Coroner’s report confirms teen athlete died of stroke, not vaping

Delta Optimist


Kyle Losse died of a massive stroke caused by abnormal blood flow in his brain. His death earlier this year had nothing to do with vaping.

Those are the findings of a long-awaited coroner’s report into the death of the 14-year-old Tsawwassen baseball player in January.

Kyle Losse, 14, a popular South Delta Secondary student, died tragically in January 2017 (Delta Optimist)

The report released Tuesday is consistent with an autopsy report that Kyle’s parents Niki and Brian shared with the Optimist and was reported on last month.

“Microscopic examination revealed structural changes in the walls of these arteries that led to the interruption of blood circulation,” wrote coroner Adele Lambert. “Strokes are rare in children and this type of posterior circulation is even more uncommon, with symptoms being variable and non-specific. I classify this death as natural.”

Niki said the coroner’s findings provide little comfort.

“It was as expected from the initial report. It was determined stroke, but it’s still pretty shocking that a perfectly healthy 14-year-old was having a stroke,” said Niki.

In the initial autopsy report there were also suggestions the stroke was caused due to fibromuscular dysplasia (FMD).

“It could have been one of the factors, but from the coroner’s report it said the cause was stroke that affected the main artery of his brain. They did notice other variations, which FMD was one of them, but they don’t think that was a factor,” added Niki.

On Jan. 21 Kyle collapsed in the upstairs bathroom of their home.

He was rushed to Delta Hospital where he remained for eight hours while some tests were done. He was discharged the following morning, but his condition soon worsened and he was rushed by ambulance to BC Children’s Hospital where a CT scan showed a significant brain injury that doctors could not explain.

He was taken off life support on Jan. 23.

An e-vape device was found on the floor where Kyle collapsed. There was speculation that the brain injury was due to a reaction from nicotine, but the autopsy showed that no drugs were present and the e-vape device had nothing to do with his death.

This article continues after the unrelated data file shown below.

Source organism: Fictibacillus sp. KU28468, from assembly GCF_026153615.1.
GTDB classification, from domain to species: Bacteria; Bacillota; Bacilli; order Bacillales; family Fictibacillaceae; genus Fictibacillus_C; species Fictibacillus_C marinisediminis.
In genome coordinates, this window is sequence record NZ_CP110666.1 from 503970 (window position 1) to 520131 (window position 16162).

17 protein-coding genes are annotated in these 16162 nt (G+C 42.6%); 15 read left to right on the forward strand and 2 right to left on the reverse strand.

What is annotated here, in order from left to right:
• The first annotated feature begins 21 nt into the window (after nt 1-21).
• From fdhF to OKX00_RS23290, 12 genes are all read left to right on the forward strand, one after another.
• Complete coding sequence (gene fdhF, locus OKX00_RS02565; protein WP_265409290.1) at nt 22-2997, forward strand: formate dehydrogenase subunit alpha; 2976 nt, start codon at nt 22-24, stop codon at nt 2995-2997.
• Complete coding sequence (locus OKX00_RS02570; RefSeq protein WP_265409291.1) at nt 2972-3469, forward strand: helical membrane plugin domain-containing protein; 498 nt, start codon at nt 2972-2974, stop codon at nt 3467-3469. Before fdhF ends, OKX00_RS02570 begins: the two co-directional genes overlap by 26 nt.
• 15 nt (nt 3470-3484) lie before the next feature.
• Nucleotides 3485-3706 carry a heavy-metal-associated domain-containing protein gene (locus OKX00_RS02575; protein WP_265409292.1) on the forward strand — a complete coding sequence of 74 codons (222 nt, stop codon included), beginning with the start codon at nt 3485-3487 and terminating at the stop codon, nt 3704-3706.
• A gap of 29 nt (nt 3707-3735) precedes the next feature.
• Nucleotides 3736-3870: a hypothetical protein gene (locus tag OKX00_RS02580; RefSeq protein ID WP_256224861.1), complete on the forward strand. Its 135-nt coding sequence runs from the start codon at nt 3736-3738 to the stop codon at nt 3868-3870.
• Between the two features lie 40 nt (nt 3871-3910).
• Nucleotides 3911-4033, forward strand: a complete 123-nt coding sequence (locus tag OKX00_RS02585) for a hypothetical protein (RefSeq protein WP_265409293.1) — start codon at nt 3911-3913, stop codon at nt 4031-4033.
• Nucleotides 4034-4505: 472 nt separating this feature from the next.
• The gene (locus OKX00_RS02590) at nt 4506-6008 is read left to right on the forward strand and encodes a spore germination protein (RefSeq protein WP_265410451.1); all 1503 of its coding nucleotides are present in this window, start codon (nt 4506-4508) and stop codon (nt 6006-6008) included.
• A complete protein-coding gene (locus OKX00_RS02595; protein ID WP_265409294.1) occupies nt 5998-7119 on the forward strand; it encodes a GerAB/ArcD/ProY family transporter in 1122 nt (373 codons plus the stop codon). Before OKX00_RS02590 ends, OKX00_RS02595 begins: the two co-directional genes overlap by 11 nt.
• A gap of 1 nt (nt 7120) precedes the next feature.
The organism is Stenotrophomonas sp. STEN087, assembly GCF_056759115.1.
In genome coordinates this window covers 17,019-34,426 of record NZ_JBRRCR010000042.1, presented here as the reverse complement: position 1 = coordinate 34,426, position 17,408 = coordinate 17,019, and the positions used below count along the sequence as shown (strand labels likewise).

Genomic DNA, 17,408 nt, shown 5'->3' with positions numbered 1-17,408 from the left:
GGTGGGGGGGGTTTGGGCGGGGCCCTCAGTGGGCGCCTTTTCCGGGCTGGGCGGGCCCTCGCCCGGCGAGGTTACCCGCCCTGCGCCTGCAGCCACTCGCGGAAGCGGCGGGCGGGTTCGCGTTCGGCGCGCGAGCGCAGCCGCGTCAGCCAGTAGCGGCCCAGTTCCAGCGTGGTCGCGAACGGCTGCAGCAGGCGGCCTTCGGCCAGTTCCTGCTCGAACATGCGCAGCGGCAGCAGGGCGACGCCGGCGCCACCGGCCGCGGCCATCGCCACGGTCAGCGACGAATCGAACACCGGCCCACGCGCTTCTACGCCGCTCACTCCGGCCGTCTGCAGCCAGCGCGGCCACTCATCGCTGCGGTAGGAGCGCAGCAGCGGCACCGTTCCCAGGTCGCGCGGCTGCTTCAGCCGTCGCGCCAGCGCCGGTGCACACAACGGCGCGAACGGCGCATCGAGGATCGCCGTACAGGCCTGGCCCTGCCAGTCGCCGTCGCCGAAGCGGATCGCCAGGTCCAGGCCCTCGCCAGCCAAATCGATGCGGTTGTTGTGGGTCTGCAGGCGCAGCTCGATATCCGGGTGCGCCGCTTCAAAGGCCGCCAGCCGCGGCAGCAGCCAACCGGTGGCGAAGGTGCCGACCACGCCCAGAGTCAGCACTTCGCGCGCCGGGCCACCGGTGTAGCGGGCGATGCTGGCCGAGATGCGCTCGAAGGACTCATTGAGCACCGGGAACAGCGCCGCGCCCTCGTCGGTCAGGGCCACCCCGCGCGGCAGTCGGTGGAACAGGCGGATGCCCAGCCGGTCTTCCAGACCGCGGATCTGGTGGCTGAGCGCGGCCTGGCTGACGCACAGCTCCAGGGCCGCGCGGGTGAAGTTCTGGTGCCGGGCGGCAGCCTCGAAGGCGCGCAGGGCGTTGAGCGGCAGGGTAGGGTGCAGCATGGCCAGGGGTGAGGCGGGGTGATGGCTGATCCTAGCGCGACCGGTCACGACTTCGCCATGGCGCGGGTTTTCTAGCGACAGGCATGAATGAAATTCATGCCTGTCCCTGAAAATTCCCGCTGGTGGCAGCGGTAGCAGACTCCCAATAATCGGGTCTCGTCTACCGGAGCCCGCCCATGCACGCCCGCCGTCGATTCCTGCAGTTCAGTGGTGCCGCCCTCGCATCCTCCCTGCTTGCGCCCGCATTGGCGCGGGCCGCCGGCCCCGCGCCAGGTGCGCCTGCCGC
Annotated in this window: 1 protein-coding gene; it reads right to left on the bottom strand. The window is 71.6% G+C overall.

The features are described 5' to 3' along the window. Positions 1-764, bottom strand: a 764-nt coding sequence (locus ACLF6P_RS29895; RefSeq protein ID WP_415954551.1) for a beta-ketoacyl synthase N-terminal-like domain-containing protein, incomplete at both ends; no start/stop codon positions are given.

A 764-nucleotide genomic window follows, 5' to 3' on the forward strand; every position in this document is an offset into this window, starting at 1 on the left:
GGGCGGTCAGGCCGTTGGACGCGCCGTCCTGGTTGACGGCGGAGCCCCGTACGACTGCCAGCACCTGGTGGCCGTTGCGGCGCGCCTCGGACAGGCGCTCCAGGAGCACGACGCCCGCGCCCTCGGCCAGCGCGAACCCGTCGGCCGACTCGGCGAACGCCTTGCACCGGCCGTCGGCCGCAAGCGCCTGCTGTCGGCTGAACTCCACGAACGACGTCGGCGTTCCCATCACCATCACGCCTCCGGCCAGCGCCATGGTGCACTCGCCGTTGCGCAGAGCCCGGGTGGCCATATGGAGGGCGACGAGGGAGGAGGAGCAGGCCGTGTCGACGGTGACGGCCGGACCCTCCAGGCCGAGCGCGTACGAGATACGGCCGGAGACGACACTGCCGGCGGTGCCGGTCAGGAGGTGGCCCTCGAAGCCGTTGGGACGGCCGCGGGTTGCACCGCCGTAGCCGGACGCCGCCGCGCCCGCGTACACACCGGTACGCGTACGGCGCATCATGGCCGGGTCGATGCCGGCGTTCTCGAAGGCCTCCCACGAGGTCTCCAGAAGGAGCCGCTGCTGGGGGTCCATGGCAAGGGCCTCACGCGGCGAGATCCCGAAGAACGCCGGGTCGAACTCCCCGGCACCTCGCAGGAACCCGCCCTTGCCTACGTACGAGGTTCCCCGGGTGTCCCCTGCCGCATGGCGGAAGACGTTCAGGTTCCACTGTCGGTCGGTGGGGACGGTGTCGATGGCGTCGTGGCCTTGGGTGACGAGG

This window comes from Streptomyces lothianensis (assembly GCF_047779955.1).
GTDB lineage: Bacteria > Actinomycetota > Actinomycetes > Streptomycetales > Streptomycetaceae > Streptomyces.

Niki said the family still believes that not enough was initially done at Delta Hospital.

“They said they did a neurological examination before he was checked out. Well, if that was the case, how could they not realize he was having a stroke,” she said. “I know that the type of stroke he had was not common and does not display the same symptoms a regular stroke does, but that being said, we still strongly feel if a CT scan would have been done, something could have been done. I don’t know if it would have been life-saving, but it would have provided him some comfort and at least gave us some closure. There are still so many unanswered questions.”

Fraser Health spokesperson Tasleem Juma said the authority is reviewing a copy of the coroner’s report.

“This is an extremely sad situation, and we know the family continues to have questions about what happened,” said Juma. “The report indicates that he died of natural causes due to a very rare medical condition, and does not provide any recommendations to Fraser Health in terms of the care we provided.”

Niki said they are still weighing their options as to whether they will take legal action.

“It’s never been about a dollar amount, it’s been about making sure this never happens to anyone else,” she said.

Kyle was a popular and promising baseball talent whose death has had a profound impact in the community and throughout the broader baseball community.

His celebration of life drew more than 1,000 people to the diamond at Winskill Park, his jersey number 14 was retired by Tsawwassen Baseball and a memorial tournament held during the Canada Day long weekend was a huge success and will now become an annual event.